Interfacial electron transfer constitutes the key step in the conversion of solar energy into electricity and fuels. Required for fast and efficient charge separation, strong donor−acceptor interaction is typically achieved through covalent chemical bonding…or not.
Experiences with donor−acceptor molecular diads and triads, conjugated polymers, and DNA, leads to the expectation that a covalent bonding is a must. But calculations Run Long, David Casanova,Wei-Hai Fang, and Oleg V. Prezhdo (2017) Donor−Acceptor Interaction Determines the Mechanism of Photoinduced Electron Injection from Graphene Quantum Dots into TiO2: π-Stacking Supersedes Covalent Bonding JACS doi: 10.1021/jacs.6b09598[/footnoe] by a team of researchers that includes UPV/EHU’s and DIPC’S David Casanova contradicts the idea that strong donor−acceptor coupling requires covalent bonding.
We all know what graphene is, to wit, a two-dimensional form of carbon, composed of a planar hexagonal lattice of carbon atoms connected by both σ-bonds and π-bonds formed, with many unique properties, such as very high thermal and electronic conductivities, and large surface area per unit of mass. We also know that graphene attracts intense attention for a diverse range of applications, including photocatalysis and photovoltaics. But we may not be that familiar with graphene quantum dots.
Graphene quantum dots (GQDs) is a big name for what are simply small pieces of graphene. But being small is important. In addition to the unique properties inherited from graphene, such as high surface area and single atom thickness, GQDs exhibit size behavior. In particular, graphene is a metal, while GQDs have a size-dependent energy gap, which can be tuned to absorb solar photons of any wavelength, from near infrared, to visible, to ultraviolet.
The presence of the energy gap itself, which ensures long-lived excited states, and the gap tunability are strongly desirable in solar energy applications. We can use GQDs, for example, to fabricate solar cells directly, or employ them as photosensitizers interfaced with metal oxides like TiO2 to produce visible-light photocatalytic and photovoltaic devices.
Actually, experiments show that the electron injection from photoexcited GQDs into TiO2 is ultrafast, taking less than 15 femtoseconds. This indicates that GQD/TiO2 composites can yield high photo-to-electron conversion, because the charge separation at the interface is fast and efficient. This finding makes ot extremely interesting to develop a model of the charge separation dynamics at GQD/TiO2 interfaces, in order to develop a thorough understanding of the dynamics and its mechanisms, and to provide chemical guidelines for the development of GQD/TiO2 solar cells.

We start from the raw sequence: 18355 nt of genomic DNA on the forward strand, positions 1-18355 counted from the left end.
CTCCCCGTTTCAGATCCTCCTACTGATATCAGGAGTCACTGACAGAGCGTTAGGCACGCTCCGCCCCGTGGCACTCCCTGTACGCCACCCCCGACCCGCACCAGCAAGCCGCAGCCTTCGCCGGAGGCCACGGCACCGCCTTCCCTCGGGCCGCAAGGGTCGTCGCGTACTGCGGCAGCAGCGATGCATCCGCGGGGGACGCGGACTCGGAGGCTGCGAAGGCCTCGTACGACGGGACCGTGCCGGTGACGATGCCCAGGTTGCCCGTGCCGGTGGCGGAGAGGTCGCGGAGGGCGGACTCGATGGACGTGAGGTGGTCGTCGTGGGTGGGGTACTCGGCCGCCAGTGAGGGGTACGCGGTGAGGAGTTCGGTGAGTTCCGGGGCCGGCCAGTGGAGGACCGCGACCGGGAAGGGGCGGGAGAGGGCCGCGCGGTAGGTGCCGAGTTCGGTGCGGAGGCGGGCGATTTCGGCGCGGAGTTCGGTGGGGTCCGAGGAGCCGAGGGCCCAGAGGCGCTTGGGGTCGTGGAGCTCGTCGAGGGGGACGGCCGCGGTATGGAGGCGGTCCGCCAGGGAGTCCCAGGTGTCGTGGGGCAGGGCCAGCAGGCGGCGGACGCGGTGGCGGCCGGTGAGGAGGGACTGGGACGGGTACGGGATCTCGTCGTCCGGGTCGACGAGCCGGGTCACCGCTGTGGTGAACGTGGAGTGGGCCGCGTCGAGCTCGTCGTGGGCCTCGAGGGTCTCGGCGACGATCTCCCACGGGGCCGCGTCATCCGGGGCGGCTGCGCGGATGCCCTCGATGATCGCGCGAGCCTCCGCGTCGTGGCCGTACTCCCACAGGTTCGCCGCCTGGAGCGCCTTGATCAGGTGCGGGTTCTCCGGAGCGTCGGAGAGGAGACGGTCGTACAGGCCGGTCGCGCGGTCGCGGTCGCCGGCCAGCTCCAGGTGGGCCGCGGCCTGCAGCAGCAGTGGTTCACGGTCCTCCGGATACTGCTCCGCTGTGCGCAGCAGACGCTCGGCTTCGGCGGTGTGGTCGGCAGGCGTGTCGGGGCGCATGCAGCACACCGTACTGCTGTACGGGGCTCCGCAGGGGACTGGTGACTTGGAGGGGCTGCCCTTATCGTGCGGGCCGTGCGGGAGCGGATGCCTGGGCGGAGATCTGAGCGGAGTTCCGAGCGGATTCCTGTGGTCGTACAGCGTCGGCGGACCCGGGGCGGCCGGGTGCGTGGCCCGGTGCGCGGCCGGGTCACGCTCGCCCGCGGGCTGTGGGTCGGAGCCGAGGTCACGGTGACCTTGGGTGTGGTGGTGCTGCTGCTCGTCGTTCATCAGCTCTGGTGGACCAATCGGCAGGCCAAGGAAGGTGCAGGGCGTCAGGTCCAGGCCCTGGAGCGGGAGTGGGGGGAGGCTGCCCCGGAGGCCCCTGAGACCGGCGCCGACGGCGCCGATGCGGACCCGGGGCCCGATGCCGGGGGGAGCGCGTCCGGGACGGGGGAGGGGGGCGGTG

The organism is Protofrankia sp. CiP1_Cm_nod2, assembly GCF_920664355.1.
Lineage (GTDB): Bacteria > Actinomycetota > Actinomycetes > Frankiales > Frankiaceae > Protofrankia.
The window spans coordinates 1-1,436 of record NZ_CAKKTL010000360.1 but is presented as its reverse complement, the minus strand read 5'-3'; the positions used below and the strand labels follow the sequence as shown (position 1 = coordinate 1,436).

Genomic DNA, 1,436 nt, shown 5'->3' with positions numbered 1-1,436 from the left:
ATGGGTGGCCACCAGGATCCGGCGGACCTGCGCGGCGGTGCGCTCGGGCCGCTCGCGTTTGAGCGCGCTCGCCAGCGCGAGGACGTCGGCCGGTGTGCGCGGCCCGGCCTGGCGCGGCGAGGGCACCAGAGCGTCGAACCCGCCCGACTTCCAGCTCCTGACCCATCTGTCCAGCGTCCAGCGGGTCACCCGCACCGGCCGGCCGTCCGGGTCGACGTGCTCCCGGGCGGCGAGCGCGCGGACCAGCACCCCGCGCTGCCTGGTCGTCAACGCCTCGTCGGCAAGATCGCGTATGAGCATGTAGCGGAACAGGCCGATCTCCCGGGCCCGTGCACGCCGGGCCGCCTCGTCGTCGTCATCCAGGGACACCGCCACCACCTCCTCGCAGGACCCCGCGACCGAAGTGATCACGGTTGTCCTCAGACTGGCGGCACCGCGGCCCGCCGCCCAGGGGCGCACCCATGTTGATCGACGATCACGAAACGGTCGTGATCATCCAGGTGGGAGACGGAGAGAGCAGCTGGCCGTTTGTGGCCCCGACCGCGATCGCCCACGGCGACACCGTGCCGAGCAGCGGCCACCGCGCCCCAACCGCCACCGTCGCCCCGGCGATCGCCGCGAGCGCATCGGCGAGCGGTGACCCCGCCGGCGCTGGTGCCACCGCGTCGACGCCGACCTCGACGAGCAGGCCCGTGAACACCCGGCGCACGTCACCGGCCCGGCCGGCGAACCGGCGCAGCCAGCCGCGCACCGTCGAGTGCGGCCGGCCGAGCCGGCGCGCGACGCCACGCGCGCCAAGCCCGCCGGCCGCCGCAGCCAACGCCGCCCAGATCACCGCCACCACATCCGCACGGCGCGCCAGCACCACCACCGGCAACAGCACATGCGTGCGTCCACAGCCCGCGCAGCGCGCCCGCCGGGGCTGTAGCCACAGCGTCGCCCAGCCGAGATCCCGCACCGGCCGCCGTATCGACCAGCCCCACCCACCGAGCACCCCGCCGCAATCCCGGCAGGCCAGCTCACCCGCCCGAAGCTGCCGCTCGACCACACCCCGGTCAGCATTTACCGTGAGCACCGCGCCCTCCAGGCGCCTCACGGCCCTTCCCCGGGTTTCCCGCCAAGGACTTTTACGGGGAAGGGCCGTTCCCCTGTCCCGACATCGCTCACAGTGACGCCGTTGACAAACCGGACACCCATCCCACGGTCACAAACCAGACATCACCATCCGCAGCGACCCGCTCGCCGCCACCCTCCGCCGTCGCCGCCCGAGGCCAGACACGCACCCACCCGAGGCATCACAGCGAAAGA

This is exactly what the researchers did. Using real-time time-dependent density functional theory combined with non-adiabatic molecular dynamics, they simulated photoinduced electron transfer into TiO2 from different molecules and GQD containing commonly used carboxylic acid linkers. They investigated how whether they where flat (pyrene, coronene) or vertically (pyrene, GDQ) placed influenced the outcome.
They results show that the carboxilic linker does not provide a sufficiently strong donor−acceptor coupling. This observation is rationalized by the π-electron withdrawing properties of the carboxylic group, and should apply to other commonly used linkers.
But, importantly, the simulations reveal a strong and counterintuitive dependence of the donor−acceptor coupling and electron transfer mechanism on the type of chemical bonding. The researchers show that covalent bonding produces weak donor−acceptor coupling and gives the nonadiabatic electron transfer mechanism.
These conclusions have a broader impact as they should apply to other heterojunctions, including interfaces of bulk semiconductors with large molecular chromophores and a variety of linker moieties, with two-dimensional materials, such as graphene and MoS2, as well as to multicomponent nanoscale systems in general.
These principles would allow designers to apply chemical tools in order to tune the properties of hybrid nanoscale materials for use in electronic and spintronic devices, solar energy harvesting and utilization, etc.
Author: César Tomé López is a science writer and the editor of Mapping Ignorance.